David Gulpilil did not receive an Oscar nomination for portraying the boy in Walkabout.
David Gulpilil plays an Aboriginal boy the two come across, who is roaming the outback on his Walkabout in which he fends for himself. The boy though takes the two along with him, or at least he allows them to follow him. Gulpili speaks his own native language throughout the film, and the film purposefully eliminates the possibility of understanding him. No subtitles are ever granted to him, and there are very few moments in which the siblings manage to create a direct understanding with him. We are placed in the view of the siblings in this respect as even when the boy does speak it rarely focuses upon in a way in which would even allow one to decipher the words. Of course the film itself does not focus on any of the actors in really the traditional sense. The film seems to care more about the atmosphere of the location and the behavior of those within it more than precisely who they are as people, to the point that it feels like the siblings are supporting as well even though they technically are not in terms of traditional definitions.
Gulpilil therefore has an unusual challenge in that he's not silent, but he's also left without much in terms of verbal communication with the other characters or even the audience. The challenge only becomes more severe due to the nature of the director Nicolas Roeg's approach throughout the film. Gulpilil's performance works well within this structure though as he act natural to be as blunt about it as possible. He never seems to be pantomiming the role of the native, nor does his performance ever seem to be that clichéd restricted view of the native despite the fact there is only a rare occasion that we are given the chance to even know what it is that he is saying. Gulpilil succeeds in being what he should be in that the boy very much becomes sort of the natural expression of the nature around him. This is helped by Gulpilil having a natural charisma of sorts as he manages to have a certain magnetism about him even though this is never a forced intention by his performance. Gulpilil is able to produce this quality without ever seeming to try, which is essential for the role and the film.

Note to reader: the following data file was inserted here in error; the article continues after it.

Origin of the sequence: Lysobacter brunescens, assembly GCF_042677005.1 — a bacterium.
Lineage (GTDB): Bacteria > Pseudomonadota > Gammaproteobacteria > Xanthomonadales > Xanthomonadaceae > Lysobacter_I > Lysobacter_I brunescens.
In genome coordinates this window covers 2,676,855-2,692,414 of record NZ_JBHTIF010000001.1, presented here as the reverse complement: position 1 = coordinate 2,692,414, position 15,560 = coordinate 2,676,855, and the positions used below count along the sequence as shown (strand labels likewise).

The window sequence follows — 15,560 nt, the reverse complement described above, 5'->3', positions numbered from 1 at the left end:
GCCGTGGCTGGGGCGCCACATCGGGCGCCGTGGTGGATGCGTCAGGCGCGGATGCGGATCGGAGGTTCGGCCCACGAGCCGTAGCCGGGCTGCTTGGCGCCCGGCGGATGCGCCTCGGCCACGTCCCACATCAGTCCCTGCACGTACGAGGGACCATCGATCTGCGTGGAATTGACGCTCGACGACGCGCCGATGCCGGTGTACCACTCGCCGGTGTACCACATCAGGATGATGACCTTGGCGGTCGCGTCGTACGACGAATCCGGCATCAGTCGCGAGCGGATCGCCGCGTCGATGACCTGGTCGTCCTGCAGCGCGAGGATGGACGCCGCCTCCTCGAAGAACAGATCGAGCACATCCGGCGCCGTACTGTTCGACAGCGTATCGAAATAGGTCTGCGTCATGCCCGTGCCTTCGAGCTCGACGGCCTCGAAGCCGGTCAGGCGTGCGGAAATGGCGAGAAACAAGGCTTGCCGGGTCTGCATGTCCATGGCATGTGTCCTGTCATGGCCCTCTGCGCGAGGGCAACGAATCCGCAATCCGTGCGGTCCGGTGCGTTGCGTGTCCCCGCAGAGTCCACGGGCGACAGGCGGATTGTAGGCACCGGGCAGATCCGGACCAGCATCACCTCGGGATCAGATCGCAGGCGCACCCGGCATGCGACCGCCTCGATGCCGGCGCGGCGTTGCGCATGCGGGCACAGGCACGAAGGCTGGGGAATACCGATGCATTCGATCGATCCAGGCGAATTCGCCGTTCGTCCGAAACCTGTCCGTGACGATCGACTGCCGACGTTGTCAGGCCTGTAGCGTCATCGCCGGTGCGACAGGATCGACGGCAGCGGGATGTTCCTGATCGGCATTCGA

Once again the nature of the film and the role does place upon a few severe restrictions on all the performers, since again we mostly witness their behavior with only some emphasis placed on the actual growth of the trio as characters. The major transition is given to Gulpili though in the final interactions between the boy and the siblings, well in this case more of just the sister. This is when the boy decides upon the sister as being more than a travel companion. Gulpilil is quite effective in this scene as he portrays the gradual change in the boy from a mere curiosity in the sister to something far more intense. This leads to the eventual point in which the boy tries to take her as his mate by performing a ritualistic dance after he stumbles upon her half naked. Gulpili is terrific in this scene in that he portrays the moment as more than a primal dance, but also a breakdown of sorts for the boy as the sister outright rejects his advances. Now even this breakdown is still muted in a way by Roeg's choices, despite being well played by Gulpilil. This is a good performance by Gulpili that stands well within the film, even if it does not exactly standout all that much beyond it.